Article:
On a gloomy winter day when snow was piling up outside, Hardiman said he was looking forward to the super mild spring parsnips, planted in Greyrock last season and ‘overwintering’ on the frost edge, which Volz will harvest and deliver to the Tailor and Cook in early spring.

For Hardiman, the partnership with Greyrock on RSA makes sense on several levels. The restaurant works with about 50 local producers and several local suppliers, which represents many emails, phone calls and texts, as well as checks to be sent by post. Logistics are difficult. Its objective is to rationalize part of its supplies and purchases to make restaurant management a little easier. The restaurant is now open for dinner six evenings a week, offering a new menu each week and a chef’s tasting menu in the evenings.

“I want to talk to the farmer,” says Hardiman. “I want to visit the farm. I always feel like I’m one step away. For me, as a farm-to-table restaurant, it makes sense to put my money where my mouth is and walk around and not just talk.

For more information on Greyrock Farm, visit For more information on The Tailor and the Cook, visit

It’s time to sign up for CSAs

If you’ve ever considered joining a local CSA, now is the time to take action. CSA National Day is Friday February 24.

CSA details, offerings, stock sizes and payment options vary from farm to farm. Some, like Early Morning Farm in Cayuga County; Main Street Farms, Cortland; Grindstone Farm, Pulaski; and Common Thread Farm and Hartwood Farm in Madison County have CSA drop-off locations throughout central New York City. Others involve a visit to the farm for pickup, which also has its benefits. Some farms welcome help from volunteers and you may be able to visit a cow or horse barn.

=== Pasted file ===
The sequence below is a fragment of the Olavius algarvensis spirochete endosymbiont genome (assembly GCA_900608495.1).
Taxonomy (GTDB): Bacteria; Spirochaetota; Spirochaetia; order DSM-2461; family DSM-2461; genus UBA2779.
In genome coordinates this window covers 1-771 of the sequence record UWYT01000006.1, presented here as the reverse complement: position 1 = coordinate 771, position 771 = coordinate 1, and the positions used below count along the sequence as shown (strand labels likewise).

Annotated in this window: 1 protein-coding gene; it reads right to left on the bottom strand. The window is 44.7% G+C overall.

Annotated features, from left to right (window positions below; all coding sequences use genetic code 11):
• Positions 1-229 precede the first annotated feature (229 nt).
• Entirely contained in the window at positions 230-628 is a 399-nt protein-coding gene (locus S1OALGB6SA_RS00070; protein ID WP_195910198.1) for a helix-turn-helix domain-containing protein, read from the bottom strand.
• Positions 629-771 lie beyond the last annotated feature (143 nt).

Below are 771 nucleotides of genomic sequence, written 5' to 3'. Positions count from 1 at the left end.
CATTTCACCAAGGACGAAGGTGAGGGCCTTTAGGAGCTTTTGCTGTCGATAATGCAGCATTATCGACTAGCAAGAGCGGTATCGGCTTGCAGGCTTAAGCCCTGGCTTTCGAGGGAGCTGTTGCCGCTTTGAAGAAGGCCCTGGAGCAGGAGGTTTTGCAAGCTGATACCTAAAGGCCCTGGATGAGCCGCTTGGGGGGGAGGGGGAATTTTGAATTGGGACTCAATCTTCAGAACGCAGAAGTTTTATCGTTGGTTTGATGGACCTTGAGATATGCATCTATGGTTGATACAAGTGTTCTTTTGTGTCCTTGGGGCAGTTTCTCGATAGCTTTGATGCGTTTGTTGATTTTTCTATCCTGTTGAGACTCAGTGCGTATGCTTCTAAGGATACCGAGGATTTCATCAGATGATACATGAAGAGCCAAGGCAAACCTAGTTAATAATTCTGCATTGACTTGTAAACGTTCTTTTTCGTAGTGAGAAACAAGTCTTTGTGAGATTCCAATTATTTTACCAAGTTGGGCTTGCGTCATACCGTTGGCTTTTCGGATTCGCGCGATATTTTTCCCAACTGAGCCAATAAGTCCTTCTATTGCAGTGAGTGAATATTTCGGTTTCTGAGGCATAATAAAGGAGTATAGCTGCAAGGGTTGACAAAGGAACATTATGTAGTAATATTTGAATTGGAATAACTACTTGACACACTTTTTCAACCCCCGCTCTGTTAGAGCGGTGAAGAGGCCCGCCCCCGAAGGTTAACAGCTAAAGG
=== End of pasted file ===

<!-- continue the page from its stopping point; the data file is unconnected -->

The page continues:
Boxed stocks were the norm, but farms today offer more flexible options. Greyrock Farm transitioned to a market type ASC several years ago. Members deposit a deposit, set up an account ($ 500 minimum) and shop at the market-style farm store when it suits them. Members at the $ 500 level receive a 5 percent discount on Greyrock products and grass-fed meats.

The Greyrock Farm store, open to the public, is open all year round: Mondays, Tuesdays, Thursdays and Fridays from 2 p.m. to 6 p.m. and Saturdays from 10 a.m. to 2 p.m.

Some farmers offer incentives for early registration with CSA. Main Street Farms in Cortland is offering 5% off the stock price to customers who sign up for CSA by Wednesday, March 1. Hartwood Farm, Chittenango, is offering an early discount of $ 10 for shares purchased and paid in full by March. 15.

“We accept CSA registrations early in the season so it helps us plan what and how much to grow,” says Main Street Farms co-owner Allan Gandelman. “Right now we are placing our seed order and getting ready to start the plants in the greenhouses. “

For more information on some of the CSAs in central New York, visit

Margaret McCormick is a freelance writer and writer in Syracuse. She blogs about food at Follow her on Twitter, connect to Facebook or by email to [email protected].